The usually reliable Eta Aquarid meteor shower runs from April 21 – May 20, 2016, with many meteors still visible for several days on either side of the peak on May 5-6, 2016. This is perhaps the best meteor shower of the year for southern hemisphere stargazers [Read more…] about Eta Aquarid Meteor Shower – 2016Share This:
The planet Mercury will appear to pass across the face of the Sun on Monday, May 9, 2016. This event, known as a transit, will be visible in a small telescope with a proper solar filter from much of North and South America, Africa, and western Europe. It’s a great opportunity to see the mechanics of the solar system in action and to spot the elusive inner planet as it passes across the blazing solar disk [Read more…] about A Guide to the Transit of Mercury on May 9, 2016Share This:
In a development that has shocked astrophysicists around the world, the Sun has unexpectedly run out of hydrogen fuel in its core. As gravity squeezed the collapsing core, the dense plasma increased in temperature and ignited helium burning, causing the outer layers to swell into a red giant. Reports suggest the two inner planets, Mercury and Venus, have been swallowed by the expanding star. On Earth, students in the northern hemisphere have been released from school to start summer break early. While astronomers are perplexed, health professionals strongly recommend a thick layer of sunscreen for anyone venturing outside, at least until someone can figure out how to restock the supply of hydrogen gas in the Sun’s core.
In a media report, Professor Cedric Doppleganger, of the California Institute of Astrophysics, said that although the Sun’s sudden expansion violates all known laws of physics, that researchers are undeterred. “It just goes to show that the science of solar physics isn’t so settled after all.”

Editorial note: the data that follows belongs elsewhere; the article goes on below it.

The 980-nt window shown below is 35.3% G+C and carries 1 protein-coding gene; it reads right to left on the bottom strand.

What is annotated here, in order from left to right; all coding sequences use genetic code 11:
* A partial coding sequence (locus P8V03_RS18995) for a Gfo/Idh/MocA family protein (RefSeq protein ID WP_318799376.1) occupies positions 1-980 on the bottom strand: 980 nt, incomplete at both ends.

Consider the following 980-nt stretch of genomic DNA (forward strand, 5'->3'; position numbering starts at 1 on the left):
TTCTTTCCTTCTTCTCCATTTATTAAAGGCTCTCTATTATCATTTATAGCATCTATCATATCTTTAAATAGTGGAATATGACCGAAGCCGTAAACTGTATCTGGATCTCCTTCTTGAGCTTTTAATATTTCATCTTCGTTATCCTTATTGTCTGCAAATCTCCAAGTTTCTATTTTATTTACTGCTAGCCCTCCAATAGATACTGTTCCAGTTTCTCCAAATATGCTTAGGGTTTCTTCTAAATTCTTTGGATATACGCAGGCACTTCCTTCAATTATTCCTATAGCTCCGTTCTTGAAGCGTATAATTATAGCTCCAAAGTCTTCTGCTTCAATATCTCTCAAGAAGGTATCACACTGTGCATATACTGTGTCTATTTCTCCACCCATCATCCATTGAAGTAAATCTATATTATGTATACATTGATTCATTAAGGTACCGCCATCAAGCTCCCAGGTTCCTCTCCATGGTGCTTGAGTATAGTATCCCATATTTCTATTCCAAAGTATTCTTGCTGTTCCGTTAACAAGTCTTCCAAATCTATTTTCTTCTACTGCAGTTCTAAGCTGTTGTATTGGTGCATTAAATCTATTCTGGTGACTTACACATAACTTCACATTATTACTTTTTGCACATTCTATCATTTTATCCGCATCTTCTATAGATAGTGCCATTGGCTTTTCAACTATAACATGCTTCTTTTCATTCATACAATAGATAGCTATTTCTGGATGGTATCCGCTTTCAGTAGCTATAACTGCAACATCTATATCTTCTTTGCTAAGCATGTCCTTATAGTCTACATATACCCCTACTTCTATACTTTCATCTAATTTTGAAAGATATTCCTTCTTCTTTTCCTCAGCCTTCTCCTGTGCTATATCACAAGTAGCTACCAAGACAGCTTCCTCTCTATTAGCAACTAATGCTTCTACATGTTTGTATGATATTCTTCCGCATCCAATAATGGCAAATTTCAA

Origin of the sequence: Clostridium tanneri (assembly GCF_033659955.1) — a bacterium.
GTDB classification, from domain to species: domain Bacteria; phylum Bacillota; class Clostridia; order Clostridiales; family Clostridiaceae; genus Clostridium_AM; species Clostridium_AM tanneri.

(On April 2nd and beyond, the above image will be of the setting of a calm main sequence G-type star on a windy evening at Santa Monica Beach, California.)Share This:
At any particular time, a half-dozen or more comets are visible with a good-sized amateur telescope. But a bright comet is a once-in-a-decade event at best, and a Great Comet, one that grows bright enough to capture wide attention, is rarer still. Recently there have been two Great Comets visible to observers in the southern hemisphere, Comet McNaught in 2007 and Comet Lovejoy in 2011. But it’s been a long drought for stargazers in the northern hemisphere, where no spectacular comet has been seen since 1997 when the mighty Comet C/1995 O1, better known as Comet Hale-Bopp, barreled in from the outer solar system and put on one of the most watched celestial shows in modern history [Read more…] about A Look Back at Comet Hale-BoppShare This:
The year’s only total solar eclipse occurs next week on March 8-9, 2016. The narrow path of totality runs from the eastern Indian Ocean, across the islands of Sumatra, Borneo, Sulawesi, and on into the Pacific Ocean north of Hawaii. Armadas of ships carrying astronomical tourists are on the way to the area, especially to the region of maximum totality well north of Papua New Guinea where the eclipse will last an impressive 4 minutes. For readers of this site on the way to see this magnificent event, I wish you clear skies and calm seas [Read more…] about Total Solar Eclipse on March 9, 2016Share This: